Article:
Respiratory involvement with cough and ARDS may occur with severe falciparum malaria. Respiratory compromise can arise from the effects of severe anemia, associated pneumonia, non-cardiogenic pulmonary edema, cardiac dysfunction, and metabolic acidosis. Preoperative assessment of respiratory function with continuous intraoperative attention to respiratory mechanics including PIP along with adoption of lung protective strategies is suggested. In those with concurrent cerebral malaria, protective measures aimed at maintaining normocarbia and use of extracorporeal carbon dioxide removal devices may be beneficial [21]

Central nervous system (CNS)

Obstruction of the cerebral microvasculature by parasitized erythrocytes has been implicated in the pathologic process leading to cerebral symptoms. This can lead to hypoxia, ischemia, increased ICP, and seizures. Cerebral malaria is the most common fatal neurological presentation of falciparum malaria and is diagnosed by confirmation of parasitemia coupled with altered consciousness, in the absence of other causes of coma. Volatile anesthetic agents should be used with caution as they may cause cerebral vasodilatation and increase ICP [22, 23]. Severe CNS involvement may necessitate continuous ICP monitoring and aggressive therapies to treat elevated ICP. Benzodiazepines (lorazepam or midazolam), barbiturates, propofol or other standard anticonvulsant agents can be used to treat seizures.

Hematologic system

The hematologic complications include anemia, thrombocytopenia and coagulopathy. Thrombocytopenia and anemia are secondary to immune-mediated lysis and splenic sequestration of platelets and parasitized erythrocytes. Activation of the coagulation cascade and fibrinolytic pathway, with release of tissue factor, are implicated in the pathogenesis of coagulation disturbances and disseminated intravascular coagulation which may occur with severe malaria [24].

Gastrointestinal system

Hepatic dysfunction, if present in P. falciparum, indicates a poor prognosis. The spleen is the main organ involved in the destruction and removal of parasitized erythrocytes. Impairment of splenic function can impair the immune response to malarial parasites and antigens. The hyper-reactive malarial splenomegaly syndrome (HMS) is a leading cause of massive splenomegaly in malaria-endemic countries and is caused by chronic antigenic stimulation by malarial parasite. The enlarged spleen can be injured in blunt abdominal trauma with splenic rupture presenting as hemoperitoneum or hemothorax. Acute acalculous cholecystitis has been reported in children with falciparum and vivax malaria [16, 25, 26].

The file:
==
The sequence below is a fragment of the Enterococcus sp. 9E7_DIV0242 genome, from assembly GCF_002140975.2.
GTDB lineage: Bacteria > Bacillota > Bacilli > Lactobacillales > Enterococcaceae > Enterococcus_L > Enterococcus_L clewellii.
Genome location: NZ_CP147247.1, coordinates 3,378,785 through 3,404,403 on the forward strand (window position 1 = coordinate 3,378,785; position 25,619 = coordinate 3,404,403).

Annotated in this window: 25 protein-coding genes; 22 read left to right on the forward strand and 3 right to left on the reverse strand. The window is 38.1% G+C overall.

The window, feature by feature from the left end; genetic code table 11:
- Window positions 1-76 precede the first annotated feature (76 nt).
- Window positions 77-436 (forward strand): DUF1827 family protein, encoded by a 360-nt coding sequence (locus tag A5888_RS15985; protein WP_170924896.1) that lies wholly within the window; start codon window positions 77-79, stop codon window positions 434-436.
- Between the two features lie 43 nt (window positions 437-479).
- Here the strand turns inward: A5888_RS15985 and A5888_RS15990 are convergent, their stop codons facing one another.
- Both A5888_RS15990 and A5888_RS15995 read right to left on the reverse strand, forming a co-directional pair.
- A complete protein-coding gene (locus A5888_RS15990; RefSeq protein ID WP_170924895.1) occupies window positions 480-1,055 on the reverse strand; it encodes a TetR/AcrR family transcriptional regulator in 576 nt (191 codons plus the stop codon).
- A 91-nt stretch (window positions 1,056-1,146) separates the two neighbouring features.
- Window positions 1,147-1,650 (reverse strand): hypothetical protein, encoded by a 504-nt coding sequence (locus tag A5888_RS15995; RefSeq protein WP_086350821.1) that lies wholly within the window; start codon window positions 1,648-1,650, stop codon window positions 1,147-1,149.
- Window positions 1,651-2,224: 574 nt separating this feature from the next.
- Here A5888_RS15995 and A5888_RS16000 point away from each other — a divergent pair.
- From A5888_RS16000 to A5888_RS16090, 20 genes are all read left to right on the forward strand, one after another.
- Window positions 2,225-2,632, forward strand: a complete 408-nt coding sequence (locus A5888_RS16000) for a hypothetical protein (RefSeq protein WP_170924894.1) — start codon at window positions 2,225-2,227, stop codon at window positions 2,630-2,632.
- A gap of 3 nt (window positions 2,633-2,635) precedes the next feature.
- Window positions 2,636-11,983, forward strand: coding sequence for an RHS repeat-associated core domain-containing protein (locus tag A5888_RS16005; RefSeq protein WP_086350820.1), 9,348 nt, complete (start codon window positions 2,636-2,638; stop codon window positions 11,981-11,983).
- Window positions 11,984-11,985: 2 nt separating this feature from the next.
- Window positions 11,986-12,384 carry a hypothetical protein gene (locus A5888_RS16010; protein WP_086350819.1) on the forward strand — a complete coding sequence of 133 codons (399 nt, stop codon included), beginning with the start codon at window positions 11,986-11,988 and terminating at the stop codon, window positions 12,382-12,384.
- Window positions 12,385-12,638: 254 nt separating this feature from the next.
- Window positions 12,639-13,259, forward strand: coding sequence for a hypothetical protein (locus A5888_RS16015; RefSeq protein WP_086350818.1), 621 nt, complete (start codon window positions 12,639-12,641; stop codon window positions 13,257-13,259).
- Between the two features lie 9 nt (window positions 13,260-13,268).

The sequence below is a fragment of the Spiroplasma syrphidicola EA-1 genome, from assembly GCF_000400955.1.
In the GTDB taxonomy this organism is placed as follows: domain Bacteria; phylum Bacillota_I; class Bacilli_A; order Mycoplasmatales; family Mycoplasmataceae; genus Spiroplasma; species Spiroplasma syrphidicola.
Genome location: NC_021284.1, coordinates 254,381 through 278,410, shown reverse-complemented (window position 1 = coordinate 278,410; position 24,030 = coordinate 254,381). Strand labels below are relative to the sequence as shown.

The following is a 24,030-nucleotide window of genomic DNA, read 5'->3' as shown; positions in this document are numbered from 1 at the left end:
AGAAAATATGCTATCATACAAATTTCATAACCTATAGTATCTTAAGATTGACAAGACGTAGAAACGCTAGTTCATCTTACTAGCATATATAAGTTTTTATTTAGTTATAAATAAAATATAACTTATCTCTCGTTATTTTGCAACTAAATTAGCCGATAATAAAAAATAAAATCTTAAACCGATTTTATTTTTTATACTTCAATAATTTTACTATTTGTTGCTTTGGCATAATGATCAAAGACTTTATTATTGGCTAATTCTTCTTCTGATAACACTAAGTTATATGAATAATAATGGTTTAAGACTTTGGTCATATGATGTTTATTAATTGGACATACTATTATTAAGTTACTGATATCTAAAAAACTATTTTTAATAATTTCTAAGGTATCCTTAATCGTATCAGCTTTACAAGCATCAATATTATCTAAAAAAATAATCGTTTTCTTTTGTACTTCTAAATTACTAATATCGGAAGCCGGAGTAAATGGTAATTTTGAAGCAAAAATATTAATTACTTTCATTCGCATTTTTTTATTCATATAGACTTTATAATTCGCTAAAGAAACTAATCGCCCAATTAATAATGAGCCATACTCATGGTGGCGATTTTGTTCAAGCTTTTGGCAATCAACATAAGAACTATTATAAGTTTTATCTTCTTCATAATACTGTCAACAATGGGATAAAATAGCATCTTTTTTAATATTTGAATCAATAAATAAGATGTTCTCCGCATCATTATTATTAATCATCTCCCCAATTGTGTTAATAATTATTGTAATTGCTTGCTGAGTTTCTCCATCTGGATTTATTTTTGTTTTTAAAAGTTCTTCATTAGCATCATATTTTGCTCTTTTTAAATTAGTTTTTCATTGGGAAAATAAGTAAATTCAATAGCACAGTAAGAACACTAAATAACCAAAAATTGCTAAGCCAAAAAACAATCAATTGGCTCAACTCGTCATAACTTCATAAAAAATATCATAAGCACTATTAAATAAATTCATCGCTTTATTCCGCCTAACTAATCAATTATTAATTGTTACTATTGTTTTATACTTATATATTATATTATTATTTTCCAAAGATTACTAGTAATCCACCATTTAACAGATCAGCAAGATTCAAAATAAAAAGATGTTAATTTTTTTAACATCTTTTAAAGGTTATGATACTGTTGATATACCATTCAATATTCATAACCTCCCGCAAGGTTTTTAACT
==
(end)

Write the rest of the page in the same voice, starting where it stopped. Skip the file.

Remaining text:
Metabolic system

Malaria is often complicated by hypoglycemia, the symptoms of which may be masked by general anesthesia. Hypoglycemia results from diminished hepatic glycogen stores, hyperpyrexia, and impaired hepatic gluconeogenesis with anaerobic glycolysis. Hypoglycemia may also be an adverse effect of quinine therapy. Metabolic acidosis may result from impaired hepatic function, tissue hypoxia and renal impairment. Parasite lactate production, anaerobic glycolysis, tissue hypoxia and secondary to microvascular obstruction are the main factors for development of lactic acidosis. Fever is a common clinical finding, which under general anesthesia, along with the hyper-metabolic state seen in malaria, may lead to an increased end-tidal carbon dioxide level, being mistaken for malignant hyperthermia [27-29]. Therefore, careful observation and perioperative monitoring of temperature and vital signs are essential in malarial patients. Patients with normal coagulation function including platelet counts may be candidates for regional anesthetic techniques as an alternative to general anesthesia. However, use of neuraxial anesthesia in patients at risk for secondary bacterial infections with bacteremia is not without risk. The development of meningitis and vertebral column abscess after regional anesthesia is rare, with sepsis and pregnancy being major risk factors. Recommended guidelines by the American Society of Regional Anesthesia (ASRA) are that patients with evidence of systemic infection may safely undergo spinal anesthesia after appropriate antibiotic therapy has been initiated and a response to therapy has been seen [30].

To date, there are only a limited number of reports in the literature regarding anesthetic care for patients with malaria (Table 1) [17, 31-34]. Anesthesia providers should be mindful of the end-organ effects of the disease process. A relevant history of the presenting illness, a thorough physical examination, and careful preoperative assessment of diagnostic laboratory investigations to identify the pathogen and assess the severity of disease are key to effective perioperative care. Intraoperative monitoring and choice of anesthetic agents are chosen based on the end-organ effects of the disease and the anticipated physiologic impact of the specific anesthetic agents.

Table 1.
Click to view
Table 1. Previous Reports of Anesthetic Care in Malaria
 

Acknowledgments

Not applicable.

Funding

None.

Conflict of Interest

None.